Sammy Nickalls
March 22, 2015 6:00 am

Netflix: our favorite thing to pair with sweatpants, pizza, and wine. It’s the best thing since sliced bread (actually, BETTER than sliced bread, IMHO).

Turns out our beloved Netflix has got some competition. There’s a new app out called Popcorn Time, which is a video streaming service that Wired calls “the piracy party Hollywood can’t stop.” Launched just over a year ago, Popcorn Time looks like it’s going to be the next big thing . . . if it’s not taken down by the law.

Popcorn Time is a torrenting service that has an interface much like Netflix. But what’s so special about that? “With typical torrent applications, you have to find and wait to download entire videos before watching,” according to Chris O’Brien from Venture Beat. “Not only does it clog up your hard drive, it can take a while depending on the number of peers sharing the video and your broadband speeds.”

That means it has all of the perks of torrenting with none of the drawbacks. You could argue it has a leg-up on Netflix, because it’s pretty much an unlimited selection, whereas Netflix is limited based on its deals with studios. Plus, Popcorn Time boasts a higher video quality. As a result, the app is being downloaded at a rate of approximately 100,000 users a day, not far behind Netflix’s 138,000 in the fourth quarter of 2014, according to O’Brien.

Wired chatted with one of the anonymous developers of the project, who is going under the pseudonym “Pochoclin” (after the company’s popcorn mascot, d’aw). According to Pochoclin, they had some legal troubles initially, when the Brussels domain registrar EURid revoked Popcorn Time’s website domain. Now, they’re at a Swedish domain, and they’re growing fast.

“[EURid’s domain seizure] was just a small setback . . . a small but painful kick to the balls,” Pochoclin told Wired. “We’ve grown this project tremendously since we picked it up. . .The numbers just keep rising.”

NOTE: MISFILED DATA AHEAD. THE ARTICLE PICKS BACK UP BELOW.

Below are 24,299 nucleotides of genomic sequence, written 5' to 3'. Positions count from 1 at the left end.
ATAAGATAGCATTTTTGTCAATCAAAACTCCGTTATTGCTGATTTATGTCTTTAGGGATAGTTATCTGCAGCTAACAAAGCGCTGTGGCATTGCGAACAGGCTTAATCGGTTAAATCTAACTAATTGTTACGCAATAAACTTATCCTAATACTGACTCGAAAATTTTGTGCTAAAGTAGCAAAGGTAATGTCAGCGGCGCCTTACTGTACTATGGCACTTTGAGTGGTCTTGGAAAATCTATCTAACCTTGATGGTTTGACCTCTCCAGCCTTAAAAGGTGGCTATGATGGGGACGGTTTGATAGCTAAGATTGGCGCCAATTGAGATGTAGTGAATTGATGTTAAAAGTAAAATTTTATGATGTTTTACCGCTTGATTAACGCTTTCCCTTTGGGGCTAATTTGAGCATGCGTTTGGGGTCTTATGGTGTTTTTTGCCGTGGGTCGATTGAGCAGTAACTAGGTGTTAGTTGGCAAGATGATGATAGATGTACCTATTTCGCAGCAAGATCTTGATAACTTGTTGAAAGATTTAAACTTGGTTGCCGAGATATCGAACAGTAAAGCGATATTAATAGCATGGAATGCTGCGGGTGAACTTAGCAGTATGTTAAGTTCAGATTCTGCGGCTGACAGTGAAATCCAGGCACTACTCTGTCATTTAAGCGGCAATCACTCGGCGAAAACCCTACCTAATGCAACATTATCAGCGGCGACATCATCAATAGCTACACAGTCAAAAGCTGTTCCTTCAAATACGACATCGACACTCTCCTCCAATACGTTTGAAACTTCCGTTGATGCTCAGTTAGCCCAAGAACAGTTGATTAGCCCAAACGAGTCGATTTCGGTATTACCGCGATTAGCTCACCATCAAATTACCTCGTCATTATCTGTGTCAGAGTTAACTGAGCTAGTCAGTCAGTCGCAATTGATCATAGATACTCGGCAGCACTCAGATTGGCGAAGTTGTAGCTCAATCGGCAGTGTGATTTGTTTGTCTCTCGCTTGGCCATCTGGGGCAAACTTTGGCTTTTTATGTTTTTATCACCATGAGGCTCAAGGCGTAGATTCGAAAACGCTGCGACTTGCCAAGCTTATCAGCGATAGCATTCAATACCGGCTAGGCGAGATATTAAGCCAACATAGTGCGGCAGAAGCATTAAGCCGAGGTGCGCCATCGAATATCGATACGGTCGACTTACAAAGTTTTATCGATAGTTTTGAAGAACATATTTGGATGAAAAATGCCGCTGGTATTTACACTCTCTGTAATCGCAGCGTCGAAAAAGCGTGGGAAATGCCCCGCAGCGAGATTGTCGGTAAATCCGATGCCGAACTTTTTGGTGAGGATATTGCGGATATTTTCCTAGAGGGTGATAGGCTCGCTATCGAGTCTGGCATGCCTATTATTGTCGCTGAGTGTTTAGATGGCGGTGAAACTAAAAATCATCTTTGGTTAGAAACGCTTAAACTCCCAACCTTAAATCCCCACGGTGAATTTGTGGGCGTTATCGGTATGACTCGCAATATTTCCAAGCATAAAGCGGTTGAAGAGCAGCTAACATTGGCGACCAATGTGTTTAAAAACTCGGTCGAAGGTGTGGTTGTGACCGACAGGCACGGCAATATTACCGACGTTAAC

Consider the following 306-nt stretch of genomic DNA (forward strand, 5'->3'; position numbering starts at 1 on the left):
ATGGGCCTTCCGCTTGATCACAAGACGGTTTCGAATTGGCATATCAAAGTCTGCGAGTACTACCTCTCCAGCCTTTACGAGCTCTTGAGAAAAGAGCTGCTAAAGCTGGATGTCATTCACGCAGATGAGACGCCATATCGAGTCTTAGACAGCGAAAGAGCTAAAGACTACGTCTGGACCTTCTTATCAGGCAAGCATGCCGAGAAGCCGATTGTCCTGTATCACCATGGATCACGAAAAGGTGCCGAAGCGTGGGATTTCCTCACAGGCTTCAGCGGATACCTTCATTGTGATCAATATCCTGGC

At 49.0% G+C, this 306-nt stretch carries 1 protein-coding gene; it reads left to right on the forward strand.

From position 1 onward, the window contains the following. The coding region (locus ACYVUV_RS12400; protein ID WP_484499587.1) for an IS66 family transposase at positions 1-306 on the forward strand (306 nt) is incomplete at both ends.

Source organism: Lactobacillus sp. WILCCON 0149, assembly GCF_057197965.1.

The craziest part? As of now, Popcorn Time is totally free. “We just did it for the love of this project,” Pochoclin told Wired. “It was something we believed in. And once it started taking off … as it did from the start, all the love that we were getting from Popcorn Time users made us just keep on going without really stopping to think where this road is taking us.”

So seriously, how can this be legal? “It’s all automated and all working on existing open source technologies and existing websites online. Therefore, it’s legal. Or better . . . not illegal,” Pochoclin told Wired. “We all live in a free society, where what is not forbidden is allowed.”

We’re not so sure that argument will hold water. An MPAA spokeperson pointed out in an e-mail to Wired that software like Napster and Limewire didn’t technically host content, either. . . and look what happened to them. And, as University of Richmond intellectual property law professor Jim Gibson pointed out to Wired, “If they know that they’re actually facilitating the downloading or streaming of copyrighted movies and they continue to do it, they’re in trouble.”

But according to Pochoclin, the developers of Popcorn Time are well aware of these legal threats, and they’re taking the necessary precautions to protect themselves, using peer-to-peer downloading technology.

In other words, according to Pochoclin, “Popcorn Time will be unstoppable.” We’re interested to see where this goes, but we’re a little doubtful, after the shutdown of other sites like The Pirate Bay. But TBH, for now, we’re just happy Netflix isn’t going anywhere.

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